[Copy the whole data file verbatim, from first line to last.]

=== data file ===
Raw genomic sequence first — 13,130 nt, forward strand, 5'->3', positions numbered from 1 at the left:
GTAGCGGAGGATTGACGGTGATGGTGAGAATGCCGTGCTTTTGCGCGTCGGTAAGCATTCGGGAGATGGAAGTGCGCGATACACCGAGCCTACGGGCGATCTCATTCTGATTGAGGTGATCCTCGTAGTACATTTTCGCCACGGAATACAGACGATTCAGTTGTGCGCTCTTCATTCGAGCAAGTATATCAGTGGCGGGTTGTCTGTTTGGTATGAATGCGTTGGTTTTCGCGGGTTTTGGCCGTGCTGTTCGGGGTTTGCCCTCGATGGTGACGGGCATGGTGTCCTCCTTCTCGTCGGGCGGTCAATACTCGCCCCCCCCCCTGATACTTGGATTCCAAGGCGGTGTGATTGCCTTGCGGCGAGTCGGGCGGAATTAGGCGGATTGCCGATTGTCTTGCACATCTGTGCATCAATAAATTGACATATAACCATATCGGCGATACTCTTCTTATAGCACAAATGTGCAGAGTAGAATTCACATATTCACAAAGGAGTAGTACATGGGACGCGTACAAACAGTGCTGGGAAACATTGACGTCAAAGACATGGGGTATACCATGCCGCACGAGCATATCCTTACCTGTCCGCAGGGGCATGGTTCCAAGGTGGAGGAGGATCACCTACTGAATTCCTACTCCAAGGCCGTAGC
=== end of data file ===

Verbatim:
Raw genomic sequence first — 13,130 nt, forward strand, 5'->3', positions numbered from 1 at the left:
GTAGCGGAGGATTGACGGTGATGGTGAGAATGCCGTGCTTTTGCGCGTCGGTAAGCATTCGGGAGATGGAAGTGCGCGATACACCGAGCCTACGGGCGATCTCATTCTGATTGAGGTGATCCTCGTAGTACATTTTCGCCACGGAATACAGACGATTCAGTTGTGCGCTCTTCATTCGAGCAAGTATATCAGTGGCGGGTTGTCTGTTTGGTATGAATGCGTTGGTTTTCGCGGGTTTTGGCCGTGCTGTTCGGGGTTTGCCCTCGATGGTGACGGGCATGGTGTCCTCCTTCTCGTCGGGCGGTCAATACTCGCCCCCCCCCCTGATACTTGGATTCCAAGGCGGTGTGATTGCCTTGCGGCGAGTCGGGCGGAATTAGGCGGATTGCCGATTGTCTTGCACATCTGTGCATCAATAAATTGACATATAACCATATCGGCGATACTCTTCTTATAGCACAAATGTGCAGAGTAGAATTCACATATTCACAAAGGAGTAGTACATGGGACGCGTACAAACAGTGCTGGGAAACATTGACGTCAAAGACATGGGGTATACCATGCCGCACGAGCATATCCTTACCTGTCCGCAGGGGCATGGTTCCAAGGTGGAGGAGGATCACCTACTGAATTCCTACTCCAAGGCCGTAGC